At a functional level, we can trace patterns in differential methylation back to pathways and genes that support hypothesis- level ideas about potential roles of DNA methylation in altered molecular, cellular and physiological activities of PD. These “signals” are evident in blood even though they convey a distinct neurodegenerative signature. Even with a small pilot cohort, we statistically recover epigenetic profiles that discriminate between healthy and PD blood profiles, with a functional relevance in many of the comparative differences. The quantitative sensitivity and repeatability (across patients) of the DNA methylation metrics presented here are substantial enough to warrant further exploration with larger patient cohorts and with the goal of trying to establish a blood-based marker screening test for early age Parkinson’s Disease.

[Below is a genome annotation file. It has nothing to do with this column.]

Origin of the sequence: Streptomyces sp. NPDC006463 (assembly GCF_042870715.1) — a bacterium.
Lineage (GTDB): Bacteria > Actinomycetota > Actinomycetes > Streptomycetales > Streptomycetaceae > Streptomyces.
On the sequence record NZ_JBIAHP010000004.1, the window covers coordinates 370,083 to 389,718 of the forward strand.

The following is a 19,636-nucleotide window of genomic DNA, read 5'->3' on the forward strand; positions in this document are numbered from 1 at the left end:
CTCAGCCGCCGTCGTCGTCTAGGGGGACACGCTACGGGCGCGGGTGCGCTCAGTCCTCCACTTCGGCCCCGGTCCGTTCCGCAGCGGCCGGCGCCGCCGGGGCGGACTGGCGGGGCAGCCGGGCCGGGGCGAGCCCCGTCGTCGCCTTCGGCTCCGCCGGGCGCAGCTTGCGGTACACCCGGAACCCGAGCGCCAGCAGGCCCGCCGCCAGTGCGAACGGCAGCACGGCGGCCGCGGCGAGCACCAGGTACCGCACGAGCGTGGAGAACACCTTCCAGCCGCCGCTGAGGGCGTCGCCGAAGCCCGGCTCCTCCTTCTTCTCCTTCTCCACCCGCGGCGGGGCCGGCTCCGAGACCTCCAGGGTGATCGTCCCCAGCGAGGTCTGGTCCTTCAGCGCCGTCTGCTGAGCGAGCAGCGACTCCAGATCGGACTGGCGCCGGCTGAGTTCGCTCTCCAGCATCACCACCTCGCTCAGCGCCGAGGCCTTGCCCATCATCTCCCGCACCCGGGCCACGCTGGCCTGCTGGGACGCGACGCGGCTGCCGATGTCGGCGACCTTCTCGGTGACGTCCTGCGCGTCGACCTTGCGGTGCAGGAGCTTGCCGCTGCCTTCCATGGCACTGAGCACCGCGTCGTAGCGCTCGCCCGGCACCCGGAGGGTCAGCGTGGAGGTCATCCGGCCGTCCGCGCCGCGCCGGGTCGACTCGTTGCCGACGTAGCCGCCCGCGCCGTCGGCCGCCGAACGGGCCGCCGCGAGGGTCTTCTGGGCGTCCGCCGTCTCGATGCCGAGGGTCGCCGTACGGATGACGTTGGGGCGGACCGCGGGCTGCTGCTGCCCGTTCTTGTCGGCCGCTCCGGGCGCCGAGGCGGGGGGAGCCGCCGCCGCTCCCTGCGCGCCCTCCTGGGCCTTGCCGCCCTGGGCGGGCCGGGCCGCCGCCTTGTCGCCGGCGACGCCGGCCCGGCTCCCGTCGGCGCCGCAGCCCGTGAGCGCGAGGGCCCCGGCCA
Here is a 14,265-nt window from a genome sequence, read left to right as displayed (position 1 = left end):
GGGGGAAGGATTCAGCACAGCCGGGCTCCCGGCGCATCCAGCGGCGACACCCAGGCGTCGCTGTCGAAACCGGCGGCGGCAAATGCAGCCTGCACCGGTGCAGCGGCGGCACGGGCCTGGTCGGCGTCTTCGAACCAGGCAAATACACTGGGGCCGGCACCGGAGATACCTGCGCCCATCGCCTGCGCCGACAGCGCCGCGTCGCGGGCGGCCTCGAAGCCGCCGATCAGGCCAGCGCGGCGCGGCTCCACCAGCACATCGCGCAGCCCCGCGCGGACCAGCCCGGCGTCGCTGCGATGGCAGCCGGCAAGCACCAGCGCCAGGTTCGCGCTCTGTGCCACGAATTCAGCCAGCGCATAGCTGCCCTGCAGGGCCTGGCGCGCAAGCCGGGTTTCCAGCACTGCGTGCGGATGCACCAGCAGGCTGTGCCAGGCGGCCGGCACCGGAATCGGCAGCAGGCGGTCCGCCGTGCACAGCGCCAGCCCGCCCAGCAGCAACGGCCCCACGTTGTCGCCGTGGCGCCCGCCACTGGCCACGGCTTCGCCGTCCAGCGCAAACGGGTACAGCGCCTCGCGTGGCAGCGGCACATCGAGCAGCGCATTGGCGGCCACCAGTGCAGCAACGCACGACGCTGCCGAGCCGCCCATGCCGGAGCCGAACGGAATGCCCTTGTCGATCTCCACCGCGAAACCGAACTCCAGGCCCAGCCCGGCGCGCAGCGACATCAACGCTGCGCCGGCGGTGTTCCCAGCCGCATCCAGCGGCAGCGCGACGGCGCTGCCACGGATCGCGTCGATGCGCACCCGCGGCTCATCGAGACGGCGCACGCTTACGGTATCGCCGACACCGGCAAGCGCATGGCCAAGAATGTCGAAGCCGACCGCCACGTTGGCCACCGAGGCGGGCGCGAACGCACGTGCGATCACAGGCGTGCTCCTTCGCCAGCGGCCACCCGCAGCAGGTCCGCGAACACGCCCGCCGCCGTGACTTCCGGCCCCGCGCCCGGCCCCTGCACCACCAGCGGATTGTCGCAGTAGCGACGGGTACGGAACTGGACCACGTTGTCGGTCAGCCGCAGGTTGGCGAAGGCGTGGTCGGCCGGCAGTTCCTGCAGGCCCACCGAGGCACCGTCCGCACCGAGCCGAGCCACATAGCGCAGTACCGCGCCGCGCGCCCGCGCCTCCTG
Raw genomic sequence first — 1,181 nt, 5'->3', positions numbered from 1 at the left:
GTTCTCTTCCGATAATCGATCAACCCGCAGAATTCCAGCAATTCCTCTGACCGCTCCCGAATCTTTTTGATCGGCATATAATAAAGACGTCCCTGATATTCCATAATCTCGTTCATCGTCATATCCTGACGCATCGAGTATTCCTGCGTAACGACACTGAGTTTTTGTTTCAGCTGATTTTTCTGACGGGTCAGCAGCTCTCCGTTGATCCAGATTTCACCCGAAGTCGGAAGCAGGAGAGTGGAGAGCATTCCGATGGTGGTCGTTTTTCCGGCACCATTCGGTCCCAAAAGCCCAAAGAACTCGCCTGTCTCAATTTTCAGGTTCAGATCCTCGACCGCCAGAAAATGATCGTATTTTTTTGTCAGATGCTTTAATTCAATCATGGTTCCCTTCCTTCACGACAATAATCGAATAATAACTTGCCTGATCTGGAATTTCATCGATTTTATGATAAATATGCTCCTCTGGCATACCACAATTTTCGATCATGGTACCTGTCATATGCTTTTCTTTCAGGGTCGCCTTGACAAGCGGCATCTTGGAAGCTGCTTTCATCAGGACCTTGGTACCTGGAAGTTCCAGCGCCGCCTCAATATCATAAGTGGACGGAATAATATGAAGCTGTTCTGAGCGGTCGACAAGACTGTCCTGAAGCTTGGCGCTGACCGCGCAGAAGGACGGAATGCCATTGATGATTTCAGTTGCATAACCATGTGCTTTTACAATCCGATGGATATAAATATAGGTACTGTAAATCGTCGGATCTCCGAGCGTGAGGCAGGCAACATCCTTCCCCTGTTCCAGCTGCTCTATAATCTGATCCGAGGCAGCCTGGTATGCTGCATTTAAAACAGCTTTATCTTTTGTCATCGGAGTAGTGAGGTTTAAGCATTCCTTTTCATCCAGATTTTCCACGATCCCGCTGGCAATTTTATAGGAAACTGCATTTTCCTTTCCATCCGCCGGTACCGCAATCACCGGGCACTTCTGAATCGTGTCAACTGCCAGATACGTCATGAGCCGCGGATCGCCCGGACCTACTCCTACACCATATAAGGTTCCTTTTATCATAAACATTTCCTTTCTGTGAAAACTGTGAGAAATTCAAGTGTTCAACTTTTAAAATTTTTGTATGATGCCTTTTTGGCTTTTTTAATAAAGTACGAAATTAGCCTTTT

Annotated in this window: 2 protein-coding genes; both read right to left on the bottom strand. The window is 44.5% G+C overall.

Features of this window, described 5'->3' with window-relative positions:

Overall, the results of this profiling work reveal a large number of differentially methylated CpG sites that can be identified with high statistical confidence. With a larger subject cohort, these results would support the design and development of a targeted panel assay of select CpG sites using qPCR measurement platforms. Ultimately, targeted panels for detecting shifts in site-specific CpG methylation could make it possible to diagnose early onset stages of impending diseases or disease risks by identifying pre-symptomatic genomic changes via epigenetic mechanisms.